How to Make Homemade Soap Lather Better
What makes soap lather in a cold or hot process recipe?
Reading Time: 4 minutes
Coconut or castor? Add sugar or add beer? People are constantly searching for how to make homemade soap lather better. The truth is, there are many methods for achieving this end. Whether you decide to cut your superfat percentage or seek out a recipe with lard, finding a balanced recipe that will teach you how to make homemade soap lather better is something everyone endeavors to find. In this article, we will explore many different methods for how to make homemade soap lather better.
To achieve the big, frothy bubbles you desire, one method involves changing up your recipe. A recipe that includes up to 30% of coconut oil or babassu oil will have an excellent balance between cleansing without being too drying to the skin. Castor oil is also excellent for building big bubbles, but it should not be used at a rate of more than 5% of your total oils. Used in too high of a percentage, it will yield a soft soap that melts away quickly. It also has the effect of accelerating trace slightly, so it is doubly important to keep the castor oil percentage low.
Another method for increasing lather, if you don’t wish to change your base oil recipe: adding sugar. Whether in the form of beer or wine for your lye liquid, or in the form of plain granulated sugar added to the hot lye water, adding sugars will increase the richness of your soap’s lathering qualities. To add plain sugar directly to your lye water, measure 1 teaspoon of sugar per pound of base oils. Add the sugar to your warm lye water and stir to dissolve. To use beer or wine as your liquid, weigh your liquid into a large, heat- and lye-safe container. Slowly add the lye in small amounts, stirring between additions, until all of the lye is dissolved. The beer or wine may foam up as the lye is reacting, so it is important to use a container big enough to accommodate some foaming and rising up. It is also a good idea to have your arms covered for this procedure — please consider wearing long sleeves. It is important to note that not all liquids are suitable for adding sugar to your recipe. Adding too much sugar will cause your recipe to overheat and possibly cause a soap volcano, cracking, heat tunnels, or other problems with your finished soap. Most fruit juices contain too much sugar to be used in soap making, except in small quantities — at most, one ounce per pound of base oils. The exception would be lemon or lime juice, which are relatively low in natural sugars, or unsweetened cranberry juice. Apple cider vinegar is another possibility for adding sugar in liquid form to your soap recipe.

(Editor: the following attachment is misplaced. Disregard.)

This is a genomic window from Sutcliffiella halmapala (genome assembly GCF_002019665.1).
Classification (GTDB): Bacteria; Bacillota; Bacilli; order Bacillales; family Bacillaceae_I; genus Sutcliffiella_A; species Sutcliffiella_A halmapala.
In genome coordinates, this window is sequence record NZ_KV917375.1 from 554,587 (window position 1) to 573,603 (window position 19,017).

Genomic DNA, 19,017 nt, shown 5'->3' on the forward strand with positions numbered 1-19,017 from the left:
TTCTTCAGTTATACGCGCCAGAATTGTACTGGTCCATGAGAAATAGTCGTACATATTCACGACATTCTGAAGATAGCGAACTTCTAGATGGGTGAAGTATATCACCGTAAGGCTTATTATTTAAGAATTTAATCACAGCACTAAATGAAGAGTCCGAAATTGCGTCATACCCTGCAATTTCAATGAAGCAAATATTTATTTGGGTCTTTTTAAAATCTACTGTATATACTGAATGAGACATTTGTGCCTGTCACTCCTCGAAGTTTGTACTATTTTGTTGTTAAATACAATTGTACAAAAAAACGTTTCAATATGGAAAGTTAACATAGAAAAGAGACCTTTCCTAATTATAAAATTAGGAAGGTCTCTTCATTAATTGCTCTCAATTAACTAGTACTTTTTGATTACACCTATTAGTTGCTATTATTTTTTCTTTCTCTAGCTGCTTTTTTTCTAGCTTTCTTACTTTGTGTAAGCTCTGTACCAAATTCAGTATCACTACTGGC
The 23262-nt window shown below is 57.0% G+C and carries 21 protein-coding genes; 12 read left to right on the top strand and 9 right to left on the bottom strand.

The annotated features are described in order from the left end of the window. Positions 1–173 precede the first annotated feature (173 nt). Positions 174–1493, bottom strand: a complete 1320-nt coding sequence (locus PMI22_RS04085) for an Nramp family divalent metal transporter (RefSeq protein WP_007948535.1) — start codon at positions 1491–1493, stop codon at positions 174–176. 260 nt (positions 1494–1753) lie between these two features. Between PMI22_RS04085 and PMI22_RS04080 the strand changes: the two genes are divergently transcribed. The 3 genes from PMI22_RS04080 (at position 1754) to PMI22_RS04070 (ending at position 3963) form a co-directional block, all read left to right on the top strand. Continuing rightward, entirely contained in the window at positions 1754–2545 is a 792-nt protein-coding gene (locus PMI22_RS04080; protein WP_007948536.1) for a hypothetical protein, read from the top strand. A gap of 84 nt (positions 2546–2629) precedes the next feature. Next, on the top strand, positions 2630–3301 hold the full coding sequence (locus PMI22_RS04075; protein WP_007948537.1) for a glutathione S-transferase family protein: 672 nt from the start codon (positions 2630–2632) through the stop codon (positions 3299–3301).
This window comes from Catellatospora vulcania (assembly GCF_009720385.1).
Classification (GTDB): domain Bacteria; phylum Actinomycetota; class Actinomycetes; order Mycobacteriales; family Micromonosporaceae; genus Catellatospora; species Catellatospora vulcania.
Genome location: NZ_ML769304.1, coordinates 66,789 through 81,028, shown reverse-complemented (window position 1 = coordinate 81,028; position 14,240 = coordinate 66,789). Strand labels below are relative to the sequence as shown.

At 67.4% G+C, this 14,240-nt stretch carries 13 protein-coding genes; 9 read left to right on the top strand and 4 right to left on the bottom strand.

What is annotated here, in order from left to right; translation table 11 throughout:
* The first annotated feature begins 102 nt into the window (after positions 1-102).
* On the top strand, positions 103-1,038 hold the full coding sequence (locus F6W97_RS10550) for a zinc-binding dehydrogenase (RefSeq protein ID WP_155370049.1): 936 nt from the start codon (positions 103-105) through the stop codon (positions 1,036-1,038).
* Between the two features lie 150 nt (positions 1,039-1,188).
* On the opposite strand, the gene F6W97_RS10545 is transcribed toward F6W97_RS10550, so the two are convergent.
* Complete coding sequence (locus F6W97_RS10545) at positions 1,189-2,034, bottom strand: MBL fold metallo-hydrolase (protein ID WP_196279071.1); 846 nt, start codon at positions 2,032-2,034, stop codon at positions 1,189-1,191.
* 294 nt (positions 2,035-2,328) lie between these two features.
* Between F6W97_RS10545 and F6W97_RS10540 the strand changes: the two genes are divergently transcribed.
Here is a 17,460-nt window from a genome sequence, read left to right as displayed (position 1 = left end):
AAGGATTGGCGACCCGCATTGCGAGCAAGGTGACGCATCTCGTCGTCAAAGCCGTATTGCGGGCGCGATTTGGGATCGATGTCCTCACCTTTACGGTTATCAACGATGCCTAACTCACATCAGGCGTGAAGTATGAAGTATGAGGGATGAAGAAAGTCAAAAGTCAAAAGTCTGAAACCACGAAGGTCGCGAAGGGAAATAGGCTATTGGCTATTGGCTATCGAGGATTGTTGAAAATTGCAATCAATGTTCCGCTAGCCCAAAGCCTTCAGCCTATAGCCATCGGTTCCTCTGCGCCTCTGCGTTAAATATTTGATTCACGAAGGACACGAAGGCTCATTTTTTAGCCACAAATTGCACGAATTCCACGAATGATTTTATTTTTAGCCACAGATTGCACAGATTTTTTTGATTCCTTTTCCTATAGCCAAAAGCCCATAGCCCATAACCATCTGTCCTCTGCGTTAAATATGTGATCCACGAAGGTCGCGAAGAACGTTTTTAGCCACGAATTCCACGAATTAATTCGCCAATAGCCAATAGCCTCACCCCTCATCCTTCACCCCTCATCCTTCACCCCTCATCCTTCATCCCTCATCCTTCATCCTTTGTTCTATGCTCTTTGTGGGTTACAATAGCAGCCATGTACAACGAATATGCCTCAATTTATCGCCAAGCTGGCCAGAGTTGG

Along the same lines as adding sugar, adding honey can increase the lather of your soap significantly. However, honey is a tricky ingredient. To use, add 1 teaspoon per pound of base oils to the warm lye water after it has had a chance to cool down a bit. If the lye water is too hot, you risk burning the sugars in the honey. Once dissolved, use lye water as usual in your soap recipe. Do not add any additional sugars to the recipe if you are adding honey, sweet liquids or plain sugar to your lye water. Remember that too much sugar can cause overheating. Additionally, adding too much honey can cause soap to seize entirely, resulting in what we ruefully refer to as “soap on a stick.” When this happens, it is often accompanied by overheating that scorches the honey and produces a bad odor in the finished soap. Lesson to learn: do not overdo it with honey.
Simply reducing the percentage of superfat in your soap recipe can also increase lather without the need to change your recipe in any other way. Extra oils in the finished soap have a dampening effect on lather, and the more oils are present, the more this effect is noticeable. Try reducing your superfat percentage to 6% and see how your soap feels to you. It may be moisturizing enough at 6% that you’ll never miss the extra superfat.
If you are willing to consider different soap making oils, adding shea butter or cocoa butter to your recipe can help to stabilize lather, making it longer-lasting. If you have access to animal ingredients, lard or tallow are also useful in the same ways, lending conditioning properties to the soap as well as offering lather stability. Shea butter is great at enriching lather in your soap recipe when used at 3-5% of the total soap making oils. Cocoa butter, at 5-15% of your total base oil recipe, will offer similar fluffy lather. While lard can be used at up to 80% of your total recipe, tallow can be used up to 100% in your soap recipe.
From additional sugar to rich oils to limiting superfat, there are many options to improve the lather of your soap recipe. What will you try? Please share your experiences with us!